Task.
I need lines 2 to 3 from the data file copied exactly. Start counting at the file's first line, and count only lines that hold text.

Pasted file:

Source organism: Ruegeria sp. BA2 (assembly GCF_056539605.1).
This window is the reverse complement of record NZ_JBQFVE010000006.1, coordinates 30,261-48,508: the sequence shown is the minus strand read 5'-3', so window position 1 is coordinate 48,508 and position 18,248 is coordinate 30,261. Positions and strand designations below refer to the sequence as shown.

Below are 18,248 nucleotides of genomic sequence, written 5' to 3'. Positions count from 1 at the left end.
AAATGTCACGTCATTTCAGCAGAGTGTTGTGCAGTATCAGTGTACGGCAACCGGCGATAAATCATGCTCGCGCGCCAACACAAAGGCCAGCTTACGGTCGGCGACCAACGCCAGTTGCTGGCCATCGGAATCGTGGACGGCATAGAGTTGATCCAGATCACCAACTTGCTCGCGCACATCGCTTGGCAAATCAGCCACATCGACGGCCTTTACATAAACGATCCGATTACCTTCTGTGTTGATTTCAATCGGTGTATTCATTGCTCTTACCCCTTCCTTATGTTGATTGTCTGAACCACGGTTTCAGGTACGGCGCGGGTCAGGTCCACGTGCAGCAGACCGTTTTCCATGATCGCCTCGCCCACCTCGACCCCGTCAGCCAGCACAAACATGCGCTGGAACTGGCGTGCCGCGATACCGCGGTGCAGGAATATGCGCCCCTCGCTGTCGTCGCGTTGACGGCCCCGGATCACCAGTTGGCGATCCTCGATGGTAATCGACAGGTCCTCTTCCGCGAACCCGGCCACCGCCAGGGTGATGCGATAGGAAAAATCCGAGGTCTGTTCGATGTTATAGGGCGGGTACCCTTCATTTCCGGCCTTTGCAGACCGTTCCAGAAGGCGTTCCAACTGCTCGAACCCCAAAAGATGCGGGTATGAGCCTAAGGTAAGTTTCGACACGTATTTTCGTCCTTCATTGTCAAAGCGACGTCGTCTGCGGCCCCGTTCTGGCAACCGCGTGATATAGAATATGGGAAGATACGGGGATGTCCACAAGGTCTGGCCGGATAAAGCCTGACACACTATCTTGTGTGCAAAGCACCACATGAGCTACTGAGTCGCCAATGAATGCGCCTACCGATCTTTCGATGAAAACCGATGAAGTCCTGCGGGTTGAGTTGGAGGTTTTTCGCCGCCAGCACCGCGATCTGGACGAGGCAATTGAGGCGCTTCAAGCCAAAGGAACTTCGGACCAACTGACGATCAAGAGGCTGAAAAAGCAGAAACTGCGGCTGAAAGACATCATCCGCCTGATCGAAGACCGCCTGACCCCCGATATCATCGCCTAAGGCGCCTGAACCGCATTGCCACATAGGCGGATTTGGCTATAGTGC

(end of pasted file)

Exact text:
This window is the reverse complement of record NZ_JBQFVE010000006.1, coordinates 30,261-48,508: the sequence shown is the minus strand read 5'-3', so window position 1 is coordinate 48,508 and position 18,248 is coordinate 30,261. Positions and strand designations below refer to the sequence as shown.

Below are 18,248 nucleotides of genomic sequence, written 5' to 3'. Positions count from 1 at the left end.